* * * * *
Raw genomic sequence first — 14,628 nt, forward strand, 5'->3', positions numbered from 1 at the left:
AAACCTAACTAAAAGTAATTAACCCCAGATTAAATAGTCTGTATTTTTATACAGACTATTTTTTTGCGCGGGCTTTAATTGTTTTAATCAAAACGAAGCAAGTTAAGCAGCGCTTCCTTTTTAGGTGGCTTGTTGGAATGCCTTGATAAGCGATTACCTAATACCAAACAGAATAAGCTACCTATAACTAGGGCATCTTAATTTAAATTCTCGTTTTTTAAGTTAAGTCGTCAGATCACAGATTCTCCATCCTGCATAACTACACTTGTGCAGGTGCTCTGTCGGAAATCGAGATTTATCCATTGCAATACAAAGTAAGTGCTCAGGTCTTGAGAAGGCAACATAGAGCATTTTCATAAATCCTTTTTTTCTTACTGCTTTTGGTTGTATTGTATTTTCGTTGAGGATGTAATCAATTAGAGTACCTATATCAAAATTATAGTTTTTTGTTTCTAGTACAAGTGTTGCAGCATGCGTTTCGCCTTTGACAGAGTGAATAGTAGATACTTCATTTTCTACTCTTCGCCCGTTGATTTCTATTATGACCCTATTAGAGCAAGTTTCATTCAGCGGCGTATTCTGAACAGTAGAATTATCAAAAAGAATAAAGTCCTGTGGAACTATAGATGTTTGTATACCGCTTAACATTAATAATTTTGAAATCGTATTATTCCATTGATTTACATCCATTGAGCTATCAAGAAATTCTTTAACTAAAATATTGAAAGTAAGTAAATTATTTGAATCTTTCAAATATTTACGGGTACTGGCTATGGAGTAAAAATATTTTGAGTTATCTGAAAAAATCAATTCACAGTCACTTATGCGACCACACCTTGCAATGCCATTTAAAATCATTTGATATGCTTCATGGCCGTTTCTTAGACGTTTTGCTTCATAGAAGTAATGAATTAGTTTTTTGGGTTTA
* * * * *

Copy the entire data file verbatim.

Raw genomic sequence first — 14,628 nt, forward strand, 5'->3', positions numbered from 1 at the left:
AAACCTAACTAAAAGTAATTAACCCCAGATTAAATAGTCTGTATTTTTATACAGACTATTTTTTTGCGCGGGCTTTAATTGTTTTAATCAAAACGAAGCAAGTTAAGCAGCGCTTCCTTTTTAGGTGGCTTGTTGGAATGCCTTGATAAGCGATTACCTAATACCAAACAGAATAAGCTACCTATAACTAGGGCATCTTAATTTAAATTCTCGTTTTTTAAGTTAAGTCGTCAGATCACAGATTCTCCATCCTGCATAACTACACTTGTGCAGGTGCTCTGTCGGAAATCGAGATTTATCCATTGCAATACAAAGTAAGTGCTCAGGTCTTGAGAAGGCAACATAGAGCATTTTCATAAATCCTTTTTTTCTTACTGCTTTTGGTTGTATTGTATTTTCGTTGAGGATGTAATCAATTAGAGTACCTATATCAAAATTATAGTTTTTTGTTTCTAGTACAAGTGTTGCAGCATGCGTTTCGCCTTTGACAGAGTGAATAGTAGATACTTCATTTTCTACTCTTCGCCCGTTGATTTCTATTATGACCCTATTAGAGCAAGTTTCATTCAGCGGCGTATTCTGAACAGTAGAATTATCAAAAAGAATAAAGTCCTGTGGAACTATAGATGTTTGTATACCGCTTAACATTAATAATTTTGAAATCGTATTATTCCATTGATTTACATCCATTGAGCTATCAAGAAATTCTTTAACTAAAATATTGAAAGTAAGTAAATTATTTGAATCTTTCAAATATTTACGGGTACTGGCTATGGAGTAAAAATATTTTGAGTTATCTGAAAAAATCAATTCACAGTCACTTATGCGACCACACCTTGCAATGCCATTTAAAATCATTTGATATGCTTCATGGCCGTTTCTTAGACGTTTTGCTTCATAGAAGTAATGAATTAGTTTTTTGGGTTTA